Tuesday, September 9, 2014

Lean Foods: An Aldi Case Study

Have you been to the Aldi here in Pittsburgh? Welcome to a land of off-brand foodstuffs, 25-cent deposit shopping cards, and, of course, lean manufacturing. Having originated in Europe in the early 1900’s, Aldi has built a reputation in the US as an extremely cost-effective alternative to traditional supermarkets. However, behind the dollar jars of pasta sauce and 89 cent frozen peas is a complex process based on lean manufacturing principles, a process which is ultimately designed to minimize waste.

A recent case study on Aldi identifies several features of the store which exemplify their use of lean methodologies.[1] For example, the 25-cent deposit on shopping carts ensures that Aldi employees spend less time hunting down errant carts and more time serving customers. The lack of shopping bags encourages shoppers to bring and pack their own reusable bags. This cuts down on the costs of purchasing and maintaining bag inventory. Aldi stocks a limited selection of off-brand products at any given time, and employs just-in-time ordering to manage their supply chain. By relying on substitutability over brand loyalty in their product selection, Aldi is able to keep a highly agile, responsive supply chain. Even the placement of the barcodes—repeated all over the package for easy scanning—works to eliminate wasted time in the checkout line.  When taken together, these factors allow Aldi to cut prices by up to 30% relative to other supermarket chains.

Aldi experienced a recent surge of success during the financial crisis of 2009, as shoppers became more price-conscious in the wake of recession.[2] Whether or not it can keep this larger market share in a better economy may depend on maintaining a competitive advantage through strategic differentiation. On the other hand, the cost of developing a new strategy may be too high, especially if it moves towards a niche already occupied by more traditional grocery store chains.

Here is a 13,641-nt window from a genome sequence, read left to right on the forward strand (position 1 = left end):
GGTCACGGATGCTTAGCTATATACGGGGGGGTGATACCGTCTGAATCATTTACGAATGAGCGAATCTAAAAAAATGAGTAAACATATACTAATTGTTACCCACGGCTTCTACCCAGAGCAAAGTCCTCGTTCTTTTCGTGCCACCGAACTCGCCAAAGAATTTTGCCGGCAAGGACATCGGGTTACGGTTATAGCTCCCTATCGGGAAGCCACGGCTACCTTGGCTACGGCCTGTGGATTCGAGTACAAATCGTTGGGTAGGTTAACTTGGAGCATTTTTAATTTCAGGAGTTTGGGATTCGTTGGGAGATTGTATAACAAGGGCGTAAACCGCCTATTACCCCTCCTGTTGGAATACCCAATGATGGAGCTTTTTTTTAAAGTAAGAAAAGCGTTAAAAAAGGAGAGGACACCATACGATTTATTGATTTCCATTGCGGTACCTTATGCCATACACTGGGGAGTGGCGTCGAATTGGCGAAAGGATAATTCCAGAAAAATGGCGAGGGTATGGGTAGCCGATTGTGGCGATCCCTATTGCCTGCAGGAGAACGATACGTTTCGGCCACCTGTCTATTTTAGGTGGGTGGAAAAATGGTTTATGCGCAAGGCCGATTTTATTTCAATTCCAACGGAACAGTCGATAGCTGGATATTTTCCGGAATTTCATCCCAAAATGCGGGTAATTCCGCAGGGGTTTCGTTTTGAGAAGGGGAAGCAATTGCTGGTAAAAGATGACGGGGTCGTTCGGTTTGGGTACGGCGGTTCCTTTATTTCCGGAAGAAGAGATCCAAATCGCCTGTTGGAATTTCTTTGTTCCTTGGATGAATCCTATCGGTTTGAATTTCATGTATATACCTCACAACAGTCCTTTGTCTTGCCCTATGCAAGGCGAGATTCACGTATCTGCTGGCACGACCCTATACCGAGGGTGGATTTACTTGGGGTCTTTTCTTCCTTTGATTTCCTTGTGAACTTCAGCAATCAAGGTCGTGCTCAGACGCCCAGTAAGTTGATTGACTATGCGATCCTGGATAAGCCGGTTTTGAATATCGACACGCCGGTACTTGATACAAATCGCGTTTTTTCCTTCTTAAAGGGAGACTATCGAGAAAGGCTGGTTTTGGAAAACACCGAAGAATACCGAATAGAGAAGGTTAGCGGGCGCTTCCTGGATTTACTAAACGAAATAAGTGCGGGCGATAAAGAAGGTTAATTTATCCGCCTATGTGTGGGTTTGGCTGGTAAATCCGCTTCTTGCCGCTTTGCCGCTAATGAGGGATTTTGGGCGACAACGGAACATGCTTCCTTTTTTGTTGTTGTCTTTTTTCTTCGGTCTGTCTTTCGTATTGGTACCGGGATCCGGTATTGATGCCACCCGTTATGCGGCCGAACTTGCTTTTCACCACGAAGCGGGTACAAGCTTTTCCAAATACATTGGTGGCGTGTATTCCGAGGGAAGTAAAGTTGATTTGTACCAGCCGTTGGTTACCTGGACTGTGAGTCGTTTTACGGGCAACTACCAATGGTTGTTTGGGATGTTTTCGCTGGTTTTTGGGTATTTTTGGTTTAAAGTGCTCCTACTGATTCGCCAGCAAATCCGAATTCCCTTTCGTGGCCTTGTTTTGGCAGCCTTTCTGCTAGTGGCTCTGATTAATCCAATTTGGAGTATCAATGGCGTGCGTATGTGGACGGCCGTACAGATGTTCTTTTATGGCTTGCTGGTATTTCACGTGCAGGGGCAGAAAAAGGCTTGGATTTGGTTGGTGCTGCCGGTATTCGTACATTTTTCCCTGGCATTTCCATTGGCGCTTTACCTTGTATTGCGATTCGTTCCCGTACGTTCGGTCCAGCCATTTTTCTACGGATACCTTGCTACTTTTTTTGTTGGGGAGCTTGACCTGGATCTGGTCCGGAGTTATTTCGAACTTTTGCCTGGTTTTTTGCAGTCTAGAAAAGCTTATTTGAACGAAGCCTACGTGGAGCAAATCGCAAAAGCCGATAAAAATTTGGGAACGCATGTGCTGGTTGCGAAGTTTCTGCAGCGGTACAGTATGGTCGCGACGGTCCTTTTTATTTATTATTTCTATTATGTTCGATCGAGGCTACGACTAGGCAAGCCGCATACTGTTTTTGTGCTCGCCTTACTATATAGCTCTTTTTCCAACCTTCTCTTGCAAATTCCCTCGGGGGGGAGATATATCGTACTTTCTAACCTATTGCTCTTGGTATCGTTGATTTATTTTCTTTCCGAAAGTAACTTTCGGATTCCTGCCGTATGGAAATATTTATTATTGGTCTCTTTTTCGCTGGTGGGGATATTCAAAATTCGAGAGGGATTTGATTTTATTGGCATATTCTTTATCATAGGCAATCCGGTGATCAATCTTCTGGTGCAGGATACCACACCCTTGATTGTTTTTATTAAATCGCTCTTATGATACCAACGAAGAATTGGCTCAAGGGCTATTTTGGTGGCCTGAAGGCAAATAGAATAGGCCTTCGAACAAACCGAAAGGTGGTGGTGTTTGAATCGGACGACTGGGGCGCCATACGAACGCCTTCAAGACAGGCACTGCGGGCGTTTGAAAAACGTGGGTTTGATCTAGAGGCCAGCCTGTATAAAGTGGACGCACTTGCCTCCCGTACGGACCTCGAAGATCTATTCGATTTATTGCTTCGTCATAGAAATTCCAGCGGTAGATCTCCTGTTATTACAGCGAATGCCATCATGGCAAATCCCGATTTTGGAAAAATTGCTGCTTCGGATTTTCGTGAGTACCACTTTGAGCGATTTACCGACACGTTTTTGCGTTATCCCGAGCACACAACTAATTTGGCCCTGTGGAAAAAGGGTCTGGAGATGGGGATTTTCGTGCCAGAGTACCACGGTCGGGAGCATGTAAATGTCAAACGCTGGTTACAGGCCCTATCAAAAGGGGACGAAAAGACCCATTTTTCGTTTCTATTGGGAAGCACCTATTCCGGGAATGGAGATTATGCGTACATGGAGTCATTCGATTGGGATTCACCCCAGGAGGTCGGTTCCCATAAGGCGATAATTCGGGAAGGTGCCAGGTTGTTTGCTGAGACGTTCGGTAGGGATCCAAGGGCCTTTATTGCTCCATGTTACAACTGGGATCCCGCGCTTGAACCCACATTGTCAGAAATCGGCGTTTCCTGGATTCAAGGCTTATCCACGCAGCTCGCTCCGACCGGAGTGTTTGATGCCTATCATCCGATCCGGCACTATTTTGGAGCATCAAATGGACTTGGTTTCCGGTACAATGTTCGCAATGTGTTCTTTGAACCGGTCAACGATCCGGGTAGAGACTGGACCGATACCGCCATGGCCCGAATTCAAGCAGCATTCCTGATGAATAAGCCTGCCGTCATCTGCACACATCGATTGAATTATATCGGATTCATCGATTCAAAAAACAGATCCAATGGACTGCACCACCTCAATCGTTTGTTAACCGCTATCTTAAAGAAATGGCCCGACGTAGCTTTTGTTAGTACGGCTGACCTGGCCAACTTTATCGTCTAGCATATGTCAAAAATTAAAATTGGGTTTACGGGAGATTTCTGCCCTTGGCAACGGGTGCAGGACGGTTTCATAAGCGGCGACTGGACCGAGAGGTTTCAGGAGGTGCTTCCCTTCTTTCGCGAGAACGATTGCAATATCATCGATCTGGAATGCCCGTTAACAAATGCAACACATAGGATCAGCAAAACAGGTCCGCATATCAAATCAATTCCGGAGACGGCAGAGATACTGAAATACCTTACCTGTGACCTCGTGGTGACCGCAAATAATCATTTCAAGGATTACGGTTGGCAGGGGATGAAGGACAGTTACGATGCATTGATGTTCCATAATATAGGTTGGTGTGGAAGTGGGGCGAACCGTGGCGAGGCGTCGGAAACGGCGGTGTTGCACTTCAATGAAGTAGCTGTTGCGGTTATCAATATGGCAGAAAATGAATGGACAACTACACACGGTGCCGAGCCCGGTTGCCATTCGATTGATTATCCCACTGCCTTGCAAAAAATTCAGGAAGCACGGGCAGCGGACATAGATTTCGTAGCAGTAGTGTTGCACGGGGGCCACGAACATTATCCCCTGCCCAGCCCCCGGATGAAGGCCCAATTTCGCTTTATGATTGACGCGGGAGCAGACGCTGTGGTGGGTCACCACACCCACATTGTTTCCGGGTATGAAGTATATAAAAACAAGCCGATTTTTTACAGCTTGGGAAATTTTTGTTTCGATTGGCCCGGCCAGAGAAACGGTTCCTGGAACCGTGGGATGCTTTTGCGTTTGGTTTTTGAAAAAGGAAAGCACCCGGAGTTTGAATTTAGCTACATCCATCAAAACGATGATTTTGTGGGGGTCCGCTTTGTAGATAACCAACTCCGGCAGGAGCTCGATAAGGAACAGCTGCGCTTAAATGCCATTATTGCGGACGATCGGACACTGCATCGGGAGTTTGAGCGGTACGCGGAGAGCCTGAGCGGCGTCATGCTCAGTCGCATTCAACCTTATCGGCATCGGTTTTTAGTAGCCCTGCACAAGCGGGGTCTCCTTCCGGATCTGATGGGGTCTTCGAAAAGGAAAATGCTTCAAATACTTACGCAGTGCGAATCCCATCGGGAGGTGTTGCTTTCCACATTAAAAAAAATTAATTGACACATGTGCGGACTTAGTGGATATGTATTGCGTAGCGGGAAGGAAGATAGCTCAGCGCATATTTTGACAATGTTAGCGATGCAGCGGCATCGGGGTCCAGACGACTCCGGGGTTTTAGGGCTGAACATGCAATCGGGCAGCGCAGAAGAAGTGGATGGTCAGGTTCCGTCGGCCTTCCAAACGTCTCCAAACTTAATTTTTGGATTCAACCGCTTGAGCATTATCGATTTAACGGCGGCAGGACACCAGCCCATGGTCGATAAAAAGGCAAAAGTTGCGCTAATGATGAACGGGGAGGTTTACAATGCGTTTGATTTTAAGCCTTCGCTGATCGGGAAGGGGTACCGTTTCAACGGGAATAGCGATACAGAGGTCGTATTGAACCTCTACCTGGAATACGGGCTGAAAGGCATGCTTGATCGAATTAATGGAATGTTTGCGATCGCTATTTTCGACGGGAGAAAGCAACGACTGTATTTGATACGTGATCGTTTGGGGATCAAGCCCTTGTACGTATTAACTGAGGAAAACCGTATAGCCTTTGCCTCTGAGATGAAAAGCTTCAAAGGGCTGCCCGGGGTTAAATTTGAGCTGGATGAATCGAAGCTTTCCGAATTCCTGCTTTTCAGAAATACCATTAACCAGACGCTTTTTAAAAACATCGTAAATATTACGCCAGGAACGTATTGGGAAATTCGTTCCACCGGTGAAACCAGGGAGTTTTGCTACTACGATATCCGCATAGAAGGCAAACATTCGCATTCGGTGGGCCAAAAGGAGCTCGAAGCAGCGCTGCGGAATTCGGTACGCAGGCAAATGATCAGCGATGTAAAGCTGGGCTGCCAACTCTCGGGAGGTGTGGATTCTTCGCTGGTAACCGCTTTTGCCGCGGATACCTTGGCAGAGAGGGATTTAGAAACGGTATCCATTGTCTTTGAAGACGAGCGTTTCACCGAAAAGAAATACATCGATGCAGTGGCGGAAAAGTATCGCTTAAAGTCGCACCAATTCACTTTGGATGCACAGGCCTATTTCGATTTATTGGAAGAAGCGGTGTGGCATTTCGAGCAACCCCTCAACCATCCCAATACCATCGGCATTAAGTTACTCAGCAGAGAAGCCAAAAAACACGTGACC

What is the demographic make-up of Aldi shoppers? In other words, if you can save a buck by going to Wal-Mart, while continuing to buy the brands you know and love, why would you shop at Aldi instead?

Given that the economy is in recovery, do you expect Aldi to lose the market share that it gained during the recession? What strategic direction might it employ that wouldn’t compromise its core values of bargain-basement prices and lean production methodologies?

[1] Competitive Advantage Through Efficiency: An Aldi Case Study. <http://businesscasestudies.co.uk/aldi/competitive-advantage-through-efficiency/#axzz3CpMSCPd2>
[2] What Will Happen to Aldi and Lidl as the Economy Strengthens? <http://www.marketingweek.co.uk/opinion/ritson/what-will-happen-to-aldi-and-lidl-as-the-economy-strengthens/4011383.article>

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